A new drug for treating osteoporosis is up for approval by the FDA. An advisory panel of experts has recommended that denosumab, a biotech compound made by Amgen, be approved for treating postmenopausal women with osteoporosis. These are the people who are at greatest risk for fractures. A new study shows that denosumab injected twice a year cut the rate of fractures of the vertebrae from about 7 percent to just over 2 percent, a relative risk reduction of 68 percent.
The panel did not recommend that the drug be used in treating cancer patients whose treatment has weakened their bones, although a study in The New England Journal of Medicine shows that denosumab increased bone mineral density and decreased spinal fractures in men being treated for prostate cancer. The advisory panel is concerned about an increased risk of infection and cancer among patients given denosumab. If the FDA approves the drug, it will become available under the brand name Prolia.
[New England Journal of Medicine, Aug. 20, 2009]

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  1. Rosanna

    Well, it is now 2015, and my doctor has recommended Prolia. I have researched the internet and am scared to death of the side effects. I am unable to tolerate actonel, boniva, and fosomax. Will I be able to tolerate Prolia? I would appreciate any help I can get. Thank you.

  2. B-A

    Dear Y’all — it’s now 2012 — doesn’t anyone else have info or comments about Prolia ??
    I took Fosomax-D for 3 years – it worked fairly well but now after being off it for 3 am at a -2.5 DEXA score in hip –and with the side -effect of non-causal fractures a very real possibility my gyno is recommending Prolia but a commitment to a six-month injection drug and the possible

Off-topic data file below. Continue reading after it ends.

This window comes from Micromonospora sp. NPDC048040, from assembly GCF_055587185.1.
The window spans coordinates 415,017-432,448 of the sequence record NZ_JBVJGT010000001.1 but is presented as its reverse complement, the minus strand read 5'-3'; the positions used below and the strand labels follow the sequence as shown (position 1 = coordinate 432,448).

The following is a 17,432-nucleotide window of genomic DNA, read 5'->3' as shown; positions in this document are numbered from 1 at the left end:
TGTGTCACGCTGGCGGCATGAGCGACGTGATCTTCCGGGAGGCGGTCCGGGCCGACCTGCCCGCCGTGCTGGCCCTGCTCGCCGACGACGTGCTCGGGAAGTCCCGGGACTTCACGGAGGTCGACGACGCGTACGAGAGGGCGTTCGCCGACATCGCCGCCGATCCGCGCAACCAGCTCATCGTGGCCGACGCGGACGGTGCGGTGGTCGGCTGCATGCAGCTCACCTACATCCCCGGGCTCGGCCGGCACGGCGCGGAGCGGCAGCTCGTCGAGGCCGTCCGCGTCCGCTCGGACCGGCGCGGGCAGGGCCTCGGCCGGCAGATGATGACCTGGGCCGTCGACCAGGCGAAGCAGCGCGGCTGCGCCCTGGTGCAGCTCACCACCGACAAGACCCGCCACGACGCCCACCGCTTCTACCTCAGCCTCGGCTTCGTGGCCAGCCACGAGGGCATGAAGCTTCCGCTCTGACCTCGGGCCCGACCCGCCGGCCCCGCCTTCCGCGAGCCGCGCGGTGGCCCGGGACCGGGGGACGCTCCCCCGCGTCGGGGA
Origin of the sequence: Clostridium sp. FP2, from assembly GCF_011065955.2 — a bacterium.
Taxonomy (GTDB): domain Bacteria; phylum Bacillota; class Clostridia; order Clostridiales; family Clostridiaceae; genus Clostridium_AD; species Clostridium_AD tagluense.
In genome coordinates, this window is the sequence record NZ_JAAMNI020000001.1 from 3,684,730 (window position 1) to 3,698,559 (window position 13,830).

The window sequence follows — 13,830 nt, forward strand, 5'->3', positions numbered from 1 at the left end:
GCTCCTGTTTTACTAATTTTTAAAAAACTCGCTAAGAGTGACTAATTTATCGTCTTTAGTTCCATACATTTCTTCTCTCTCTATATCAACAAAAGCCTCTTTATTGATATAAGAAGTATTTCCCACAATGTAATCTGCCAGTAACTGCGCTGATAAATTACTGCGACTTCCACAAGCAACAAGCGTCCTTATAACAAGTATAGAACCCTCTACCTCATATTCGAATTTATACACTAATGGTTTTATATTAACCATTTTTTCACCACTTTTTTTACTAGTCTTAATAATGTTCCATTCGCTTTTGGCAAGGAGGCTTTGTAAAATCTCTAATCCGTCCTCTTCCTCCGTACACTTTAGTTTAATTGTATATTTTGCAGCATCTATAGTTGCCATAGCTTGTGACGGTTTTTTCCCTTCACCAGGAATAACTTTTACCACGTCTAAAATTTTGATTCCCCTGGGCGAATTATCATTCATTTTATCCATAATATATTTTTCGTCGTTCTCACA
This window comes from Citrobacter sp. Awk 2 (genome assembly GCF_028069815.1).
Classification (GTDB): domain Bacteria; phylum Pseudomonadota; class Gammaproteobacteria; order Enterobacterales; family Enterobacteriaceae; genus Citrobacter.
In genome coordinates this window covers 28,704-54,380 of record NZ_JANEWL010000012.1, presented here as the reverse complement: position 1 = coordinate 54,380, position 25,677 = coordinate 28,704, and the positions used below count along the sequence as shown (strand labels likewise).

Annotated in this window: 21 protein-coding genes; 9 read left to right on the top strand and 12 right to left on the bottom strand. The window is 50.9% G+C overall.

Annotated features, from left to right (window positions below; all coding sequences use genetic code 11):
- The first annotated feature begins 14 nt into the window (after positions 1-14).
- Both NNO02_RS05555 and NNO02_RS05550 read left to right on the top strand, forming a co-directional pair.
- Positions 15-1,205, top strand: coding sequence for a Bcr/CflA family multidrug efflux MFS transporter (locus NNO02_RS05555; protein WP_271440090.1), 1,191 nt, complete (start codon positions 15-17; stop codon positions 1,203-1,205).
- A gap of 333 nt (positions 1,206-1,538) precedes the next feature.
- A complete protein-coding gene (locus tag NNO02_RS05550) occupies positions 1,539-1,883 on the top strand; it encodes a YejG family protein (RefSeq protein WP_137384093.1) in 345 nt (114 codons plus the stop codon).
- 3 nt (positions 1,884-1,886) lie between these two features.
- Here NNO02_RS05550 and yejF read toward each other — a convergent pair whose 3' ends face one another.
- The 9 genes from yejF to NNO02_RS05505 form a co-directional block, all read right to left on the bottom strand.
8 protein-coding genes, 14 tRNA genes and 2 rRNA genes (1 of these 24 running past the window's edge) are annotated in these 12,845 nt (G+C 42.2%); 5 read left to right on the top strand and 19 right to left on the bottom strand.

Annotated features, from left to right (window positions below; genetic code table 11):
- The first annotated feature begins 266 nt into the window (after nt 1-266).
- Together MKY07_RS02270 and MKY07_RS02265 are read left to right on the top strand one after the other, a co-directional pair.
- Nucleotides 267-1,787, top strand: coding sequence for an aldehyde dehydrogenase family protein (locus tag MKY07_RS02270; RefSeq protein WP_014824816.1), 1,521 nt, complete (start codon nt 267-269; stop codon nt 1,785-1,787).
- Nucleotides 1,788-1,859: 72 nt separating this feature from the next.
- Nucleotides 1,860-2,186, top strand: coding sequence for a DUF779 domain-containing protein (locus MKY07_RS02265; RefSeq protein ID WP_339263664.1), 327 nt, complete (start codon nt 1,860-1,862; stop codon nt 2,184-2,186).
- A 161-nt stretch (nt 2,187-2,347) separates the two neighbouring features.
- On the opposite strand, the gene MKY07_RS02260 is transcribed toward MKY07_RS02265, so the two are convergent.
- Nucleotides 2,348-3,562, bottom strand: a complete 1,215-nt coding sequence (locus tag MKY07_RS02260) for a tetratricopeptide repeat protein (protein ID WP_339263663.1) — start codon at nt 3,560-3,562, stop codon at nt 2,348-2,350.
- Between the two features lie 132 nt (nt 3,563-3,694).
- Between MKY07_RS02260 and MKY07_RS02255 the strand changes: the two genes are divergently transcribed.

attendant side-effects has me concerned …

  3. Osteoporosis

    While there are many times when a prescription for treating bone loss is important, natural solutions are always in order, and can complement and augment the effects of conventional medicine. I recommend having a blood test done to determine if you have a vitamin D deficiency.
    Also, several servings of soy foods weekly will help, as scientific evidence supports its benefit for bone health. You can find calcium in cow’s milk, but sometimes cow milk creates problems for humans, so look for other calcium rich foods such as calcium fortified orange juice, broccoli, collards, bok choy, and kale. These can also go a long way in preventing osteoporosis.
    Robert Pendergrast, MD
    The contents of this comment are for informational purposes only and do not render medical or psychological advice, opinion, diagnosis, or treatment. The information provided through this comment should not be used for diagnosing or treating a health problem or disease. It is not a substitute for professional care. If you have or suspect you may have a medical or psychological problem, you should consult your appropriate health care provider. Never disregard professional medical advice or delay in seeking it because of something you have read on this comment.

  4. C.J.A.

    After suffering from a sternum fracture, I am now needing to begin a new bone-building med. I was taking Actonel at the time I fell, resulting in the fracture. Do you have a recommendation?

  5. sh

    Actonel (like Fossamax and Boniva) works by stopping bone remodeling. I had to go off of it (on the advice of my primary doc) in order to get a broken collarbone to mend. Strangely, the orthopedic guy treating me didn’t know that (so I fired him!).
    Actonel gave me deep bone pain. I would be willing to put up with that if I trusted the drug. I became concerned that simply mineralizing somewhat hollow bone would make it even more brittle- read about similar concerns.
    I didn’t resume taking it. Taking Ca, D and added Magnesium (sidenote: the magnesium made a huge difference for me-I obviously had a deficiency. I take 250mg twice a day)
    Any insights would be appreciated about the osteo drugs…

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